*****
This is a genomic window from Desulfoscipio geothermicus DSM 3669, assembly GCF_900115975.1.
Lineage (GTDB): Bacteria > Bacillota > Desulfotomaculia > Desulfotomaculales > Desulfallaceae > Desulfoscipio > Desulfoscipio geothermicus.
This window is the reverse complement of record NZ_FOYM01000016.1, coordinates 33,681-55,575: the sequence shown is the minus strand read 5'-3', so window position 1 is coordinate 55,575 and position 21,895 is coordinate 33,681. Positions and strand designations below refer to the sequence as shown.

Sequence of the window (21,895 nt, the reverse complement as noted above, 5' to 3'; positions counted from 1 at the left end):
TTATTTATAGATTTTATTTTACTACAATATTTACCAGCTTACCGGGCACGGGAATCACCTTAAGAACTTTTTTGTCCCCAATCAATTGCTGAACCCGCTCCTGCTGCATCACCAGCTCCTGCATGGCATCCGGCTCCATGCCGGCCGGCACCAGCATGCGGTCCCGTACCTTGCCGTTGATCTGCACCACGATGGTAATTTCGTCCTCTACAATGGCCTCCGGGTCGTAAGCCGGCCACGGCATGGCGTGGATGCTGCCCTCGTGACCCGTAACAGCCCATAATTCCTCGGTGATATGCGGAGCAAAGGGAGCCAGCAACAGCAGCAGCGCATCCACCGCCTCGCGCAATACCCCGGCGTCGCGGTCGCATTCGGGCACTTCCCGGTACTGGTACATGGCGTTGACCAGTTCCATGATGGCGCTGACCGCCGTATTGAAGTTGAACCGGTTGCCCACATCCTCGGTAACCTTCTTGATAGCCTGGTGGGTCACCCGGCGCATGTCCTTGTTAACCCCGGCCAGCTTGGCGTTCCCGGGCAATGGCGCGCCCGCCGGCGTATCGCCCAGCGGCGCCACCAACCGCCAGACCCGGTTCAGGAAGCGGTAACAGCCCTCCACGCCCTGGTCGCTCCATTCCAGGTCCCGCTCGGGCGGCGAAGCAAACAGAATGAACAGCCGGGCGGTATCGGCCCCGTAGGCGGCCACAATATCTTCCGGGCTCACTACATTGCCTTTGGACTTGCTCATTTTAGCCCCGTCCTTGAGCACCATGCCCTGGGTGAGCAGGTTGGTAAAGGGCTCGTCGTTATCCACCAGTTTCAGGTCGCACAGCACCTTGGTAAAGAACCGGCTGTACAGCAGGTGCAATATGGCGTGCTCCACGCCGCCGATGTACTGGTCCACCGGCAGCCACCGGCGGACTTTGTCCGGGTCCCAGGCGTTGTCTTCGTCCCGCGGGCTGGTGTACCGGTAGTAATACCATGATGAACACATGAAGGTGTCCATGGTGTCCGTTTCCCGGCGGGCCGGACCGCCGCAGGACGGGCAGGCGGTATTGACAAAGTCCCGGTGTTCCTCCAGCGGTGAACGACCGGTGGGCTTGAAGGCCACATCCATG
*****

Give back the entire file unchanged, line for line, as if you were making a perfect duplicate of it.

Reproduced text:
This is a genomic window from Desulfoscipio geothermicus DSM 3669, assembly GCF_900115975.1.
Lineage (GTDB): Bacteria > Bacillota > Desulfotomaculia > Desulfotomaculales > Desulfallaceae > Desulfoscipio > Desulfoscipio geothermicus.
This window is the reverse complement of record NZ_FOYM01000016.1, coordinates 33,681-55,575: the sequence shown is the minus strand read 5'-3', so window position 1 is coordinate 55,575 and position 21,895 is coordinate 33,681. Positions and strand designations below refer to the sequence as shown.

Sequence of the window (21,895 nt, the reverse complement as noted above, 5' to 3'; positions counted from 1 at the left end):
TTATTTATAGATTTTATTTTACTACAATATTTACCAGCTTACCGGGCACGGGAATCACCTTAAGAACTTTTTTGTCCCCAATCAATTGCTGAACCCGCTCCTGCTGCATCACCAGCTCCTGCATGGCATCCGGCTCCATGCCGGCCGGCACCAGCATGCGGTCCCGTACCTTGCCGTTGATCTGCACCACGATGGTAATTTCGTCCTCTACAATGGCCTCCGGGTCGTAAGCCGGCCACGGCATGGCGTGGATGCTGCCCTCGTGACCCGTAACAGCCCATAATTCCTCGGTGATATGCGGAGCAAAGGGAGCCAGCAACAGCAGCAGCGCATCCACCGCCTCGCGCAATACCCCGGCGTCGCGGTCGCATTCGGGCACTTCCCGGTACTGGTACATGGCGTTGACCAGTTCCATGATGGCGCTGACCGCCGTATTGAAGTTGAACCGGTTGCCCACATCCTCGGTAACCTTCTTGATAGCCTGGTGGGTCACCCGGCGCATGTCCTTGTTAACCCCGGCCAGCTTGGCGTTCCCGGGCAATGGCGCGCCCGCCGGCGTATCGCCCAGCGGCGCCACCAACCGCCAGACCCGGTTCAGGAAGCGGTAACAGCCCTCCACGCCCTGGTCGCTCCATTCCAGGTCCCGCTCGGGCGGCGAAGCAAACAGAATGAACAGCCGGGCGGTATCGGCCCCGTAGGCGGCCACAATATCTTCCGGGCTCACTACATTGCCTTTGGACTTGCTCATTTTAGCCCCGTCCTTGAGCACCATGCCCTGGGTGAGCAGGTTGGTAAAGGGCTCGTCGTTATCCACCAGTTTCAGGTCGCACAGCACCTTGGTAAAGAACCGGCTGTACAGCAGGTGCAATATGGCGTGCTCCACGCCGCCGATGTACTGGTCCACCGGCAGCCACCGGCGGACTTTGTCCGGGTCCCAGGCGTTGTCTTCGTCCCGCGGGCTGGTGTACCGGTAGTAATACCATGATGAACACATGAAGGTGTCCATGGTGTCCGTTTCCCGGCGGGCCGGACCGCCGCAGGACGGGCAGGCGGTATTGACAAAGTCCCGGTGTTCCTCCAGCGGTGAACGACCGGTGGGCTTGAAGGCCACATCCATG